3.) What good could any government do? I'm seriously looking for answers, because the extremes of what government intervention can do are pretty bleak: prevent companies from contributing to free/open source software, prevent them from using it (won't somebody please think of the servers?!), require software developers to obtain a government license to practice their craft, levy hefty fines against free/open-source developers for contributing insecure code to organizations who don't audit what they consume...

4.) Imagine if a guy called Greg created a foundation which aimed to make retail workers' lives easier by rewarding patrons for keeping stores tidy. It's an incredibly bad analogy for the topic being discussed, but it sure would be funny if Greg actually managed to pull it off.

What's really going on with Chrome's June crackdown on extensions – and why your ad blocker may or may not work

tinpinion

Re: This, coupled with YouTube's recent blitz

Firefox supports profiles, but they're admittedly not as easy to access as Chrome's are.

The way I've always done it is to add -P (or -ProfileManager) to the launch options to get access to the selection interface, and you can add --no-remote to allow multiple instances of Firefox to run simultaneously (at least on the Linux build).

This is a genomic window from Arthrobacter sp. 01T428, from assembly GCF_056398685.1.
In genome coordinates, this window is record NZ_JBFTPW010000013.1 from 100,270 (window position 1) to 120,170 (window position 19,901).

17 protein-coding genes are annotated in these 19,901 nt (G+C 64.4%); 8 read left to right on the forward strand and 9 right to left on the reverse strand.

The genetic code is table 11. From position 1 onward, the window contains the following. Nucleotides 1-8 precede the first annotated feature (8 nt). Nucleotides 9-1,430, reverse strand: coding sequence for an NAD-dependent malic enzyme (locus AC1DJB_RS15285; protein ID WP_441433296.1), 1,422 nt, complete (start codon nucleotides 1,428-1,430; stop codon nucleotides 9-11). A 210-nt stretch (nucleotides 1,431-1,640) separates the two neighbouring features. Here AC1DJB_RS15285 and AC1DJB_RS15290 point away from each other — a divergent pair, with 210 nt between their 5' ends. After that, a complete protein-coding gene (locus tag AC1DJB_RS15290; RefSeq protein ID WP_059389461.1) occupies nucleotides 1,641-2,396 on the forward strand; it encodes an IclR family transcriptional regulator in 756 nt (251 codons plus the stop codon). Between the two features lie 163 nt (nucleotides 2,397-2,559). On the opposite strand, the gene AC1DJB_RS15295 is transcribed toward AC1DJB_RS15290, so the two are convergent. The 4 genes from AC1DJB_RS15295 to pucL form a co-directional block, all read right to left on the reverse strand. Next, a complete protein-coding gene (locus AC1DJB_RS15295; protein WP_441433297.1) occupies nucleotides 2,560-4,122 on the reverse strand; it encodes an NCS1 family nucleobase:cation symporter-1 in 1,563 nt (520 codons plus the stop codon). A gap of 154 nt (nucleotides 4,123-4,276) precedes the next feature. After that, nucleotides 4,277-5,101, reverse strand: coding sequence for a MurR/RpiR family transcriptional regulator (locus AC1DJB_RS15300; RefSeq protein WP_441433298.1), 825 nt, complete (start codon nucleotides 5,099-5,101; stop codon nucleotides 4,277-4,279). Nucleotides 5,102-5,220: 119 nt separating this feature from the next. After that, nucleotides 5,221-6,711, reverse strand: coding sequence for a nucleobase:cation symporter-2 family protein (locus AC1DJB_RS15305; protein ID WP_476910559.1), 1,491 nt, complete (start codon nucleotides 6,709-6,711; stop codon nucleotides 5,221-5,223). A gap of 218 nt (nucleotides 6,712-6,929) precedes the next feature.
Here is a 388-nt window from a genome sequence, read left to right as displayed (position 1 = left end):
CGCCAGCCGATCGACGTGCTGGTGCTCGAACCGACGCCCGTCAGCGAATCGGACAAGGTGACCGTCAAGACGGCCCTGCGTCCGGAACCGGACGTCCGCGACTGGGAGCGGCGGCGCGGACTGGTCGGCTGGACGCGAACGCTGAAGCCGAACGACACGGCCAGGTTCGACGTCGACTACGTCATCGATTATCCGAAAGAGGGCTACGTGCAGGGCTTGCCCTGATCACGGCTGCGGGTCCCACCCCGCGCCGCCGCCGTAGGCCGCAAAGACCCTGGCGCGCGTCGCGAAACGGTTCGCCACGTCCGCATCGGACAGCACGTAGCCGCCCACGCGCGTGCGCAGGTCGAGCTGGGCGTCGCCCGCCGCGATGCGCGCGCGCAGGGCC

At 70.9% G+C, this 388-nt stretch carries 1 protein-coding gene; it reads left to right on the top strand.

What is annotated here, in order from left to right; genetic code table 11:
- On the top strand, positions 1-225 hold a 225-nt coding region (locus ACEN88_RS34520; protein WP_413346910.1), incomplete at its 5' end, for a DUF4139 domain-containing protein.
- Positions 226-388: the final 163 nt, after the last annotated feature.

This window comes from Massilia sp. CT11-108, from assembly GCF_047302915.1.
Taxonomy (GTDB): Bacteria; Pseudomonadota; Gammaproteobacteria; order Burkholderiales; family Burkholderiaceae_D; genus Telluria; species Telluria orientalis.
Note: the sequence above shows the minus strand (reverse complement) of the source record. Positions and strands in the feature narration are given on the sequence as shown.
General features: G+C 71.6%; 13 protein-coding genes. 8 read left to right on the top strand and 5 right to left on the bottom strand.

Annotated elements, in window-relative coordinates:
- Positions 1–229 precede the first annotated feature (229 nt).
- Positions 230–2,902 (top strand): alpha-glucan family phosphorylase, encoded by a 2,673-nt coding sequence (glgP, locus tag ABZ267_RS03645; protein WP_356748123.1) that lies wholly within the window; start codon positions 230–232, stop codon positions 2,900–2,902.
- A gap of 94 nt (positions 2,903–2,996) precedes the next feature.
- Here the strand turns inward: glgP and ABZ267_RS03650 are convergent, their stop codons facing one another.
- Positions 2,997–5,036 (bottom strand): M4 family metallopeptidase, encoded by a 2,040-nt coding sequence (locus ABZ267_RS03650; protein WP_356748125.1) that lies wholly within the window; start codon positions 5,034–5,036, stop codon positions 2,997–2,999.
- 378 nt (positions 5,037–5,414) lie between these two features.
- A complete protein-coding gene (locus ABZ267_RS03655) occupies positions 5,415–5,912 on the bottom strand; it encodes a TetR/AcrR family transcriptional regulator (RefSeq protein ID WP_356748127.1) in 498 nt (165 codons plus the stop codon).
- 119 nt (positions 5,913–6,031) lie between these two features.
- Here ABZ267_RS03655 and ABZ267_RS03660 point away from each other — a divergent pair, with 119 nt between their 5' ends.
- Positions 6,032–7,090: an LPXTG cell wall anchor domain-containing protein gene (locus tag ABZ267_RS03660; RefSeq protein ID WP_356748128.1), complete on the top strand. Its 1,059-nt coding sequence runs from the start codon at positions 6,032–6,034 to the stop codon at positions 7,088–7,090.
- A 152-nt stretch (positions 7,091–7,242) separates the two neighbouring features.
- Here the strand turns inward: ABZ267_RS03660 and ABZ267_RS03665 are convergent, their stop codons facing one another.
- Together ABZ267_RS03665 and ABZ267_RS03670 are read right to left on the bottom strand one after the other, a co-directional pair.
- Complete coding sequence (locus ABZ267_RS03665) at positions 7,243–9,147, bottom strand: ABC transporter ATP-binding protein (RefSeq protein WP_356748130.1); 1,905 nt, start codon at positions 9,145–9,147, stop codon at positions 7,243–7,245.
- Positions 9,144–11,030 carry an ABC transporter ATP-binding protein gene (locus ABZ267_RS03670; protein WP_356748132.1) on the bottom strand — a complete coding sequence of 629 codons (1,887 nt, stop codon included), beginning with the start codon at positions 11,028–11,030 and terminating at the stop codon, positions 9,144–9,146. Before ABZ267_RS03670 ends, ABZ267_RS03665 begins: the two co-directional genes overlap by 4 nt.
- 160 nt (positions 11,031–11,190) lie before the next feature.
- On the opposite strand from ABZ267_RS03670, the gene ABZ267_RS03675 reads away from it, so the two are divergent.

I have just learned that there is also the about:profiles page, which allows access to the same functionality from within the running browser. Cool!

Utah outlaws kids' social media addiction, sets digital curfew

tinpinion

Re: While I do not agree with 99% of...

Spectacular idea! Here's a bookmarklet that I just threw together for myself to do the job. It adds an additional button to the left of the Reply button which hides the thread, and works on Firefox at least.

javascript:(function(){var a=[i=>document.createElement(i),'parentNode','setAttribute','appendChild','getElementsByClassName','addEventListener'];var h=function(t){var x=a[0]('li');var y=a[0]('div');var z=a[0]('a');z[a[2]]('href','javascript://unhide_post');z.innerHTML='unhide';y[a[3]](z);x[a[3]](y);z[a[5]]('click',function(){x[a[1]].removeChild(x);t[a[1]].style.display='';return false;});t[a[1]][a[1]].insertBefore(x,t[a[1]]);t[a[1]].style.display='none';};for(var i of document[a[4]]('post edited')){var r=i[a[4]]('reply_link')[0];var n=a[0]('a');n.innerHTML='Hide Thread';n[a[2]]('class','reg_btn reply_link');n[a[2]]('href','javascript://hide thread');n[a[5]]('click',(function(i){return function(){h(i);};})(i));n.style.marginRight='5px';r[a[1]].insertBefore(n,r);}})()